Editorial: The New Washington Consensus

On 27 April, White House adviser Jake Sullivan announced on behalf of President Biden the inauguration of what he called ‘the New Washington Consensus’, a repudiation of a three-decades-long orientation to globalisation and its ostensible commitment to universal free trade and indifference to the capacity for self-reliance in production by any country, including the United States.

But the New Washington Consensus is more than a shift in attitudes towards free trade and global markets; it is backed by an all-embracing security imperative, largely driven by America’s unwillingness to share superpower status with China. The consensus aims to recharge the US economy and reshape it overwhelmingly to security needs; and that same supercharging of the economy will rebuild its declining industrial base and divided society—a lift-us-up prewar national reconstruction. There may be no express statement about containing China and even less about going to war in other recent speeches from the White House, but in our own region it is especially clear that this is what is being prepared for; it is what AUKUS points to and commits us to.

Biden’s expansive and upbeat plan for America comes as if in response to a revelation: that thirty years of late capitalist globalisation and the neoliberal management of it have had some problems. It was a mistake, we are now told, to believe that open markets are always the answer; that growth, any growth, is good; that wealth would simply trickle down. The two major events apparently revealing the need for this new regime are the Global Financial Crisis of 2008 and the COVID pandemic. The former delivered a massive financial shock and ongoing economic crises that have been largely ungovernable and have left a trail of social destruction. The latter revealed the vulnerability of a globalised economy to supply-chain disruption. A more effective response to COVID may have been possible, but the key insight now is the vulnerability off-shored industry brings to ‘national security’.

In this context, globalisation will have to be curtailed. Domestic economy and key industries, especially those related to security, as exemplified in Biden’s CHIPs Act which fast-tracks US superconductor production away from Taiwanese dominance will be favoured. Jobs will be restored through more targeted policy and investment, and the middle class, especially emphasised, will grow again. We are told that there will be more fairness in the system generally. Indeed, those signs of social decay that the new consensus seems now to recognise—glaringly brought to light by Trump’s connection with ‘the deplorables’ and impressed on the American imagination by the events of 6 January—are understood in these speeches as being connected to democratic decline, another explicit target of the new consensus.

In Biden’s holistic, if mechanistic, plan, jobs and growth, and prosperity accordingly, will not only build the economy but set the ship of state and polity aright again. Sullivan calls it a thoroughly ‘modern American industrial strategy’. One can read this as the renewed promise of an older social democratic ordering of society: work equals a share of the cake and redistribution, to some degree; in turn, sufficient prosperity produced together as a nation makes for a commitment to the system that delivers prosperity to you, which in turn prompts civic participation and rational behaviour. Domestic industrial policy will provide the answer; jobs are the bedrock of stable society and commitment of a population to liberal-democratic ends.

In the United States, while a new industriousness and the uplift of common goals and activities are promised, what does fortress America promise, domestically and across the world? This is not, after all, the United States retreating from dominance through globalisation back to within its borders, as it claimed to do in the ‘isolationist’ period of the 1920s and 30s. It is a re-extension of the United States, still claiming the right to global omnipresence and now intent on greater economic self-sufficiency and the building of blocs. This will inevitably result in rival military escalations and unpredictable economic flashpoints and crises. Global inflation and interest rate disorders are already indicators of this.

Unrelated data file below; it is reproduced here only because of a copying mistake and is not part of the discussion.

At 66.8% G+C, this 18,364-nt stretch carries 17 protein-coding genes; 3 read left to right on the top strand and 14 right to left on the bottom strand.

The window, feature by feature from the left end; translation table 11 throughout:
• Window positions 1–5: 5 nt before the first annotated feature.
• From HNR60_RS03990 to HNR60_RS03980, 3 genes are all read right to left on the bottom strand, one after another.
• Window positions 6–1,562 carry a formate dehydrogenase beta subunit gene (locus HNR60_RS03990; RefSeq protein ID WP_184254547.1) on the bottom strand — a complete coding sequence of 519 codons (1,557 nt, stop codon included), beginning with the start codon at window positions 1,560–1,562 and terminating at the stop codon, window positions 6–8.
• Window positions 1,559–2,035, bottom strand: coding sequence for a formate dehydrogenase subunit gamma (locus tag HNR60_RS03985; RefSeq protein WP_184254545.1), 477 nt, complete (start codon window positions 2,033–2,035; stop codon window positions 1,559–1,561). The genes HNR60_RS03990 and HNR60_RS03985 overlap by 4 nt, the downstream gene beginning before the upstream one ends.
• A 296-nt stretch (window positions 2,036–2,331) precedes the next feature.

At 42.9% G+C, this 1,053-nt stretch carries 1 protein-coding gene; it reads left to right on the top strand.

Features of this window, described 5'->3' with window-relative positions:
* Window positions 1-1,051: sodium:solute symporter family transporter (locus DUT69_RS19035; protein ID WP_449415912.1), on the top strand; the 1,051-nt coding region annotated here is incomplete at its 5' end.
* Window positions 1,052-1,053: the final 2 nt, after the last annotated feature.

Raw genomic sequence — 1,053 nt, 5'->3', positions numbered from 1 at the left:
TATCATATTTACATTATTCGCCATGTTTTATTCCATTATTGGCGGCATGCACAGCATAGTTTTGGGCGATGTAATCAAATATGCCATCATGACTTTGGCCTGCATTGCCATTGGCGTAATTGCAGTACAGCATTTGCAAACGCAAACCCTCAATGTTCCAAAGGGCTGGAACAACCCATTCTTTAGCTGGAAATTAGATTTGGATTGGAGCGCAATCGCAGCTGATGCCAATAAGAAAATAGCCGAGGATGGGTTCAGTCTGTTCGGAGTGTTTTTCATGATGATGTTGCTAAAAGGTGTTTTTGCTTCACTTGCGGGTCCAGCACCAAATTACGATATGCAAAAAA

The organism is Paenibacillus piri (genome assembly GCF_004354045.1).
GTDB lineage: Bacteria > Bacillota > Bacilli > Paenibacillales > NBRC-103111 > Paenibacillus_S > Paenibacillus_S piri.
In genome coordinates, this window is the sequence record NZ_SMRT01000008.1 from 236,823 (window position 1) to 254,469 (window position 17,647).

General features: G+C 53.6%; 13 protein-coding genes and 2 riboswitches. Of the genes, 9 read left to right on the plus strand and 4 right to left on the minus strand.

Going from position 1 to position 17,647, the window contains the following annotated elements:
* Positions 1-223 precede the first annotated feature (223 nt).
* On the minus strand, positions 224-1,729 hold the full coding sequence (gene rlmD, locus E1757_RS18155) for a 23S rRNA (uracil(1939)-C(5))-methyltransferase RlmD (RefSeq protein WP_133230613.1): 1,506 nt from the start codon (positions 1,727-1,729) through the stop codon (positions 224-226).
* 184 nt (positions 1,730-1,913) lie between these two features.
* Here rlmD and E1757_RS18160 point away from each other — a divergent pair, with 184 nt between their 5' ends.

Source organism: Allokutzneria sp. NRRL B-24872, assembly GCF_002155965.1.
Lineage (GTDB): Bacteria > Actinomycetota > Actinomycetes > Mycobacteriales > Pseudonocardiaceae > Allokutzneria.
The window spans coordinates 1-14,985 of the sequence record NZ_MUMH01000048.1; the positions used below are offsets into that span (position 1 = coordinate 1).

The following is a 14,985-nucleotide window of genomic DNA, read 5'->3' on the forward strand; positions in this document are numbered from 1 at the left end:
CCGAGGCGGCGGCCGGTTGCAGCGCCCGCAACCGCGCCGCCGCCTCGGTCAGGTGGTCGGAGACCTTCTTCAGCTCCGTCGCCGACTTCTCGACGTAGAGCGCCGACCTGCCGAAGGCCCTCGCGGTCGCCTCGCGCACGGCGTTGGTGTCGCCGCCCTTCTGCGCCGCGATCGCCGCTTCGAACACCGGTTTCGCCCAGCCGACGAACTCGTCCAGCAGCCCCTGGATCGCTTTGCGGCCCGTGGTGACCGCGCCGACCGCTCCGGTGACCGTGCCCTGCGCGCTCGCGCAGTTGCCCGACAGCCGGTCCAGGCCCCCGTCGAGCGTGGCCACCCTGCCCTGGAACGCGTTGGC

Yet these are not the basic problem in repairing social life and democratic commitment, or joining a nation in common purpose.

If the purpose of a new approach is, as claimed, not merely economic consolidation but restoration of the torn social and cultural fabric of a nation, these speeches are intriguing for their unwillingness to make a deep and searching assessment as to why the old Washington consensus was the all-embracing outlook of US Democrats for decades.The new consensus is solely forward-looking and resolutely positive: that globalisation and neoliberal governance upended ways of life for great swathes of the American population, as it did elsewhere, does not need to be examined in any greater sense because the answer is already to hand. Jobs and economy. Capitalism is a given; so too are the techno-scientific means that have delivered globalisation in our age. There is no examination of the structures of life and living that neoliberal globalisation has carried and generalised in contemporary culture, and that remain untouched in the Biden plan.

This raises the question of just what the leaders of globalisation in our time actually think globalisation and neoliberalism have been, and what comprises ‘the social’ today, after thirty or more years of a profound reshaping of all levels of social life and culture. Again, in the speech by Sullivan, the American contribution to the world economy is depicted as a seamless (heroic) development from the end of the Second World War to the present, the problem being that it lost its way, in certain respects, in recent times. It appears to have been a merely strategic development within taken-for-granted capitalism, and now we are about to take another such strategic turn. It seems the economy is, after all, merely one set of levers or another.

In other words, this kind of outlook cannot see or explain how other dimensions and registers of life have changed categorically—that capitalism itself has undergone a fundamental shift in the period of late capitalist globalisation, with deep-going world- and lifeworld-changing consequences. The inability to see this is registered in the Biden plan’s own naturalising rhetoric about ‘leading-edge techno-industrial’ development as the way forward, and in its specifying the centrality of the sciences in the warfare, biotech and communications industries that will lead the United States back to full world dominance, and simultaneously to domestic social cohesion.